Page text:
Important changes to the European Patent system

As you may have heard, 2022 – 2023 will become a time for important changes to the European patent system. As these changes will also affect existing European Patents and European Patent Applications (European Patent Rights), we inform you of these changes by this communication.

A new patent Court in Europe, the Unified Patent Court (UPC), will come into existence, likely the first quarter of 2023. This UPC will be a common patent court, whose decisions on European Patents Rights will be enforceable in all the EU countries that wil have ratified the international UPC Agreement (UPCA), hereinafter UPC countries[1]. For example, the UPC will be able to decide centrally on questions regarding the validity of and infringement on European Patent Rights. At present, such disputes can only be brought before national courts, who decide with respect to their respective country. For example, under the current system, invalidation of a European patent is to be requested in each country separately after the opposition period at the European Patent Office, while the UPC will have the power to revoke it in all UPC countries. The creation of the UPC thus constitutes a major change and will further strengthen harmonization of patent law in the European Union.

Initially, both national courts and the UPC will be able to decide on questions relating to European Patent Rights. Ultimately, in general only the UPC will have the power to decide on European Patents Rights in UPC countries.

However, since most European Patents Rights have already been filed and/or granted in a time where no UPC existed or was even debated, the owners of such European Patent Rights are now faced with a situation that was unimaginable at the time of filing their application. To compensate for this change, these owners will have a chance to maintain their European Patent Right strictly under the current system of national courts by requesting a so-called “opt-out” from jurisdiction of the UPC. It will  then be no longer possible for the owner or a third party to bring an action relative to an “opted-out” European Patent Right before the UPC, while the situation with respect to the national courts will remain the same. However, if an action relative to a European Patent Right has already been brought before the UPC, an opt-out regarding the same European Patent Right will no longer be possible. In other words, those who wish to avail themselves of the opportunity to “opt-out” a certain European Patent (Application), are advised to take timely action! Furthermore, withdrawal of an “opt-out” is possible, provided that certain conditions are met.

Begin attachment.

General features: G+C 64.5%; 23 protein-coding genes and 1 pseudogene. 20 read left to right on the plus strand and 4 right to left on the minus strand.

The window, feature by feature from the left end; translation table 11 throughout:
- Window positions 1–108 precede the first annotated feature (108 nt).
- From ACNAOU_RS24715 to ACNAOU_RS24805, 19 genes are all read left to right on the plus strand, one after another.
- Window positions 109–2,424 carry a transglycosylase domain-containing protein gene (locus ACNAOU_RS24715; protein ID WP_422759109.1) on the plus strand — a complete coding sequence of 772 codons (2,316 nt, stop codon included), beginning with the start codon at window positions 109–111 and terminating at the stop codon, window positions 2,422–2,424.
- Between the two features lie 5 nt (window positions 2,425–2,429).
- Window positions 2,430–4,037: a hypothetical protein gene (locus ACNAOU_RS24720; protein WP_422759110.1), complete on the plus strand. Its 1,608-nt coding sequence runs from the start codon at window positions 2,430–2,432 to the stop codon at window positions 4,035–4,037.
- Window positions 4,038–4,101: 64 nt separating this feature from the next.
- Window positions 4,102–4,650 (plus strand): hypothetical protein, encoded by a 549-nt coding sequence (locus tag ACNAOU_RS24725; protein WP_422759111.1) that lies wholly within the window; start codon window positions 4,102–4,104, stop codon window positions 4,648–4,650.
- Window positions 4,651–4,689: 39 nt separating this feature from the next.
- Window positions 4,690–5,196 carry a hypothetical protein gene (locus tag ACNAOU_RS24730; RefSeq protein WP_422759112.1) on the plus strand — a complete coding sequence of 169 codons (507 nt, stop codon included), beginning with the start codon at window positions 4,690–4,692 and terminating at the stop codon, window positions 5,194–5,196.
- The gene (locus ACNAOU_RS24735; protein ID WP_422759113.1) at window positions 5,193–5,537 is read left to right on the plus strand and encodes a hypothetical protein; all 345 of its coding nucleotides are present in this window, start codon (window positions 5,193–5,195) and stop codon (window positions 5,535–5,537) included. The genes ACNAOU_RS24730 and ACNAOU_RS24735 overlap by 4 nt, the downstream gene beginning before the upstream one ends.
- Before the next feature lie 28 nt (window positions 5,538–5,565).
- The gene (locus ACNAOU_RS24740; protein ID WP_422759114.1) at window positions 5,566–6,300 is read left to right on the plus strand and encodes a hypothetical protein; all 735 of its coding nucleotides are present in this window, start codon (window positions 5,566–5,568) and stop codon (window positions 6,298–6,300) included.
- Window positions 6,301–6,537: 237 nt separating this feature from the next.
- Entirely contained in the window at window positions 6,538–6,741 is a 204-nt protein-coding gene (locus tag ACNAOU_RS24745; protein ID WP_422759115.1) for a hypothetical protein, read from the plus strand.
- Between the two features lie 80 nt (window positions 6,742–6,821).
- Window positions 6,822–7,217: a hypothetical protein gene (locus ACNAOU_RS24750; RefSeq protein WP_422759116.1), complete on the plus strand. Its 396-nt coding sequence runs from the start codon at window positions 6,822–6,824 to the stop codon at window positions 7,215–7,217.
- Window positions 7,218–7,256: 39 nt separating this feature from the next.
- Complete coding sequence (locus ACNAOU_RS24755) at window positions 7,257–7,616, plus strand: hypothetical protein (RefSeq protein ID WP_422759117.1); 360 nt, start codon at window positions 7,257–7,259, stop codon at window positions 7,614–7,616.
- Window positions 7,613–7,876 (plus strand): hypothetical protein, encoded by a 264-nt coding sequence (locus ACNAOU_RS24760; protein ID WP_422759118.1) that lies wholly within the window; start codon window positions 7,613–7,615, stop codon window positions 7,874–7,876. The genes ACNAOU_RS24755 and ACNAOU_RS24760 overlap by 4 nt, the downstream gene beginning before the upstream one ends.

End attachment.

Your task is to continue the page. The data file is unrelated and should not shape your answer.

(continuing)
Consequently, owners of a European Patent Right should from now on focus their attention on the option to opt-out such European Patent Rights from jurisdiction of the UPC. Not only opt-out decisions should be carefully weighed for each European Patent Right in the portfolio, but such decisions should ideally be taken before the UPC comes into existence.

As the opt-out decision is quite complex and strategic, GEVERS is organizing a seminar to review in detail the relevance and impact of the choice and set out guiding principles for an informed and efficient choice. In addition, our experts are available for a specific workshop to discuss with you the best strategy to be adopted for your organization.

We hope to see you during this seminar and remain at your disposal for further information.

[1] The following countries are expected to become UPC countries: Austria, Belgium, Bulgaria, Denmark, Estonia, Finland, France, Germany, Italy, Latvia, Lithuania, Luxembourg, Malta, the Netherlands, Portugal, Slovenia, Sweden.

 

Jurgen Duyver
Jurgen Duyver